June 27, 2012 at 12:38 pm #165038
Recently, I was meeting with a local government leader who was working on a very innovative project – had lots of great support from leadership – but was struggling getting buy-in from project stakeholders.
While they weren’t overtly making the project, they just didn’t seem interested in seeing the project succeed (not responding to requests, no enthusiasm, etc).
Any tips on getting buy-in from project stakeholders?
June 28, 2012 at 1:26 am #165050
We recently implemented a new web content management system within an enterprise that had 120 content editors (stakeholders). We knew that to be successful, we needed their buy-in, especially from the more vocal individuals. We created a “VIP” group for certain individuals to give them access to the system early, get their feedback, and hear their thoughts.
As a result, the stakeholders felt engaged and listened to. When the project rolled out, we had their buy-in, which made the entire process much easier.
June 28, 2012 at 12:23 pm #165048
I like that concept of a VIP
June 30, 2012 at 12:14 am #165046
David B. GrinbergParticipant
Great question, Steve, I also like the VIP concept articulated by Chris. To paraphrase LBJ, it’s better to have them (stakeholders, detractors) inside the tent spitting out than outside spitting in. Explain to stakeholders how their success is directly or indirectly linked to the success of the project. Sign a partnership agreement or MOU to work collaboratively, issue a joint press release or stage a joint photo-op so stakeholders have a real sense of ownership in a successful project’s outcome. Explain the worst case scenerio of project failure and how it would be detrimental not only for your org, but for stakeholders as well. Focus on common areas of agreement for the project generally, and your joint missions in particular.
July 2, 2012 at 7:11 am #165044
I’m starting with the assumption that when you characterize the project as ‘very innovative’ that it is also disruptive to the status quo. There is a reason why systems are hard to change; it’s because all systems are self-replicating. At it’s best, we call this sustainability. At it’s worst we call it entrenched culture. Stakeholders who are invested in the status quo don’t have to actively fight change in order to forestall innovation. Often all they need to do is passively withhold support. It isn’t even necessarily malicious. It may be just a fear of losing authority, security, or competence.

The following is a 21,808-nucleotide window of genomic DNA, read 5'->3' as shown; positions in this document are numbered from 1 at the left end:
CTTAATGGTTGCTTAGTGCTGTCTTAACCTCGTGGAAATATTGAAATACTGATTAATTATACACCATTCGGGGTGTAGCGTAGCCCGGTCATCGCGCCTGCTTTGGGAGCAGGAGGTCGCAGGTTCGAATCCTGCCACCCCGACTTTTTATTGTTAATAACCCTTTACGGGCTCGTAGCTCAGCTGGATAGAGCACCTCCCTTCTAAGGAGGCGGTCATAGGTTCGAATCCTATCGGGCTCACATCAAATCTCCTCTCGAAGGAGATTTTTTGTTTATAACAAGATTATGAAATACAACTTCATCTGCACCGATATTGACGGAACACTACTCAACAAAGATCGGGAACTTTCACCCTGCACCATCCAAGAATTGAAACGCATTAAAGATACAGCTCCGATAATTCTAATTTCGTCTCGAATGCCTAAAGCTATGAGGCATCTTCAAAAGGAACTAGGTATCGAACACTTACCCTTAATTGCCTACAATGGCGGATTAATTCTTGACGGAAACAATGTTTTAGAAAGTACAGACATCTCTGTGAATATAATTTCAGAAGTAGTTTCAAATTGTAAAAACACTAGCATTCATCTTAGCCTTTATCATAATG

The key is in provoking/evoking a sense of common aspiration so that others begin to own the work. Convening a VIP group is a good example of giving ownership to stakeholders. Another option may be reaching out to key stakeholders, and building allies who can influence others. I would also suggest finding the most ardent objectors (who might otherwise try to mobilize others against the project) and find out what concerns they might need to have addressed (e.g., budget, control, training) in order to feel secure enough that they don’t feel compelled to derail efforts.
July 2, 2012 at 2:09 pm #165042
Change management is the most difficult type of management to undertake and/or to have buy-in. The phrase that used to always drive me insane was “It’s never been done that way before.” You have to articulate how the change makes things better and provide whatever proof you can: other instances of applications in similar settings. I like the idea of a VIP group, and it allows people to feel even more engaged in the change itself. This is an area where you need to keep selling and (to quote Journey) “Don’t stop believin'”.
July 6, 2012 at 4:46 pm #165040
Here are some tips shared on GovLoop’s Facebook:
Scott Primeau Involve them as early as possible. Give them a chance to share their opinions. Incorporate their ideas as much as possible. Help them see what the project means to them.
Edward Peters Dinner and drinks … Lots of drinks!
Here are some additional responses from GovLoop’s Linkedin:
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